Volcano Radio is a podcast being produced by friends of mine, Malia and Stewart. They're both accomplished journalists and writers. And on the podcast, they're accumulating some great content about what it means to live in Hawaii and how to have a non-touristy visit if you don't live here. I'm lucky enough to every once in awhile be asked to contribute something. Here's a book review I wrote. The audio should be available at Volcano Radio soon.
As surfers we’re lucky that such places as the Bishop Museum exist. They have vaults of antique surf memorabilia and photography. Desoto Brown had the opportunity to comb through these pictures and publish them as a kind of scrapbook of surf photography.
In Surfing: Historic Images From Bishop Museum Archives, we get a little over 150 pages of black and white photos of Waikiki, early surf contests, tourism, and the Duke, taken from 1890-1960. In the background of these pictures is the development of a tourism mecca, including the construction of the Royal Hawaiian and filming of Hollywood travelogue productions for the Hawaii Tourist Bureau.
A few pages in, the book, contrary to the implication of the title, says that “this is not a history of surfing or even of surfing photography. Instead, it’s a selection of historic pictures from just one collection, the Bishop Museum Archives in Honolulu, Hawaii.” It goes on to describe the millions of images held in this collection. And the fact that there are still some gaps in surfing history. Brown also says: “You won’t see the full evolution of surfing from the time of Western contact onwards: the sport’s fall and rise, its growth beyond Waikiki and then the Hawaiian Islands, and the position it occupies in the world today.” Okay, this is just page 9, but I’ll keep going. I want to see what the book is.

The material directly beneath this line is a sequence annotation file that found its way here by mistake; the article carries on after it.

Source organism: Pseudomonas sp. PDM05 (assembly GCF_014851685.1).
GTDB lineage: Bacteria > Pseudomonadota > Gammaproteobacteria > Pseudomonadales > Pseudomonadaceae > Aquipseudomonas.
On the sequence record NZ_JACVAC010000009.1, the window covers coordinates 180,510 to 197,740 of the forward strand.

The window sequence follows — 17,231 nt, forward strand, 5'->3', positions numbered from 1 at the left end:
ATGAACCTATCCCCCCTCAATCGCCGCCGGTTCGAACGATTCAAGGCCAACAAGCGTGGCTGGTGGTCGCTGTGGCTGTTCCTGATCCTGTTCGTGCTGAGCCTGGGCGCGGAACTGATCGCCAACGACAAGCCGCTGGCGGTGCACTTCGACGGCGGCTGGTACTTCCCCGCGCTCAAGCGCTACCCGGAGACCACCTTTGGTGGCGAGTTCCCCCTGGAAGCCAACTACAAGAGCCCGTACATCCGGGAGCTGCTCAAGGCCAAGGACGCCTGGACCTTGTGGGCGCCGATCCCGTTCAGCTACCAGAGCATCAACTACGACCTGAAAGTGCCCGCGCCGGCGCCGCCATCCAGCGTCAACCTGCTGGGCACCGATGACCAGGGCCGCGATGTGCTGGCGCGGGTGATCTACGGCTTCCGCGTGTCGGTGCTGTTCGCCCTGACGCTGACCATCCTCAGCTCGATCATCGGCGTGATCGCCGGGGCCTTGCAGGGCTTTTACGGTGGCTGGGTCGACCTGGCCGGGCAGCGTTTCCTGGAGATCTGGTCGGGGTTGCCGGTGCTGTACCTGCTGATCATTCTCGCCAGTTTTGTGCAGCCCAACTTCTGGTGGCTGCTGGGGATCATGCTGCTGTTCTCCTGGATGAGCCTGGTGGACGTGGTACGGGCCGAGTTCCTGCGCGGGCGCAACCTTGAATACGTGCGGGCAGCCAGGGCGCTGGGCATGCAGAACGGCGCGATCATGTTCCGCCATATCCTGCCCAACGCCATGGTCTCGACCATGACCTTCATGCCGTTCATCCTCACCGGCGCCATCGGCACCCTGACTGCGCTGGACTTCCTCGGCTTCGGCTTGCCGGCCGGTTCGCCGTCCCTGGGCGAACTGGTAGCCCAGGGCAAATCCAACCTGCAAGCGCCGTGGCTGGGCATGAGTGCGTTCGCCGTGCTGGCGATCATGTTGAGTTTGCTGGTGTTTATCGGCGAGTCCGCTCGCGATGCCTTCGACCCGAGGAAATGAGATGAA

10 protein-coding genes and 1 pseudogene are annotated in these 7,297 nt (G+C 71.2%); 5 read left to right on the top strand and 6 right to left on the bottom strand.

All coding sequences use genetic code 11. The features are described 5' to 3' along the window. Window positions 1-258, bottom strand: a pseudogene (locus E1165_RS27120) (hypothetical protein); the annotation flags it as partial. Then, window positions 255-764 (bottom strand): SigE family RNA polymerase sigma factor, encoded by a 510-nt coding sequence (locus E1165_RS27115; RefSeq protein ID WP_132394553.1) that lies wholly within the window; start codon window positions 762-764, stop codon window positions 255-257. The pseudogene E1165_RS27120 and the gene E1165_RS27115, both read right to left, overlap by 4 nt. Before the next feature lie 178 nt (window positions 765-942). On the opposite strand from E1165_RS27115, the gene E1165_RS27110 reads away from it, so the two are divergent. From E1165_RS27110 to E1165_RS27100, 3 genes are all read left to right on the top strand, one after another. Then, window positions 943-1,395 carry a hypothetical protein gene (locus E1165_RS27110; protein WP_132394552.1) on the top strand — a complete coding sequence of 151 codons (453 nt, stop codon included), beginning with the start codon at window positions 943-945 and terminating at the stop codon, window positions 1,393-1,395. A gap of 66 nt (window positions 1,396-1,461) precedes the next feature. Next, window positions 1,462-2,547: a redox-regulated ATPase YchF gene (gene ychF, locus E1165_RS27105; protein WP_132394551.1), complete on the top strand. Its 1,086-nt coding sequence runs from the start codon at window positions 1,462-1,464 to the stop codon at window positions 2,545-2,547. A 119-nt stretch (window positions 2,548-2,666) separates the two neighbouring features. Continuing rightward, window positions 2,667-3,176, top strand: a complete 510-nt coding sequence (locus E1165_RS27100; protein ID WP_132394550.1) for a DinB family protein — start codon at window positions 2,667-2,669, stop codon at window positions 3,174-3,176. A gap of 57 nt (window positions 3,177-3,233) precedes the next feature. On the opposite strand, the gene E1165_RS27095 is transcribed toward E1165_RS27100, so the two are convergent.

The photos are full of sexy smiles and perfect waves. And the captions provide context for each of the shots and the people and places in them. For me some of the highlights are the documentation of the surfboard as a relic, and then as a symbol of Hawaii, the discussion of the staging and truthfulness of some of the photos, the photo ops at the Moana Pier, the land sled, the 3D photography and the early aerial shots.Yet, the reader is left wondering how these photos fit into the story. Are there thematic connections? Are the same people involved in the development and the surf? Is there a sequential story to follow?
The book ends with a 1960’s Waikiki that we start to recognize, crowds and concrete. And the last 30 pages are a dedicated tribute to Duke Kahanamoku’s life and contribution to Hawaii and surfing.
For $15, the Bishop trades an attractive, compact package, adorned in reef green pastels and the quintessential Waikiki surf photo with Diamond Head in the background. But it’s apparent immediately that this not going to be photography for your coffeetable or bookshelf display. More with the visitor in mind I think, you won’t have a problem fitting this small soft-cover in your luggage or carry-on. But as a surfer anywhere, this is a must-have.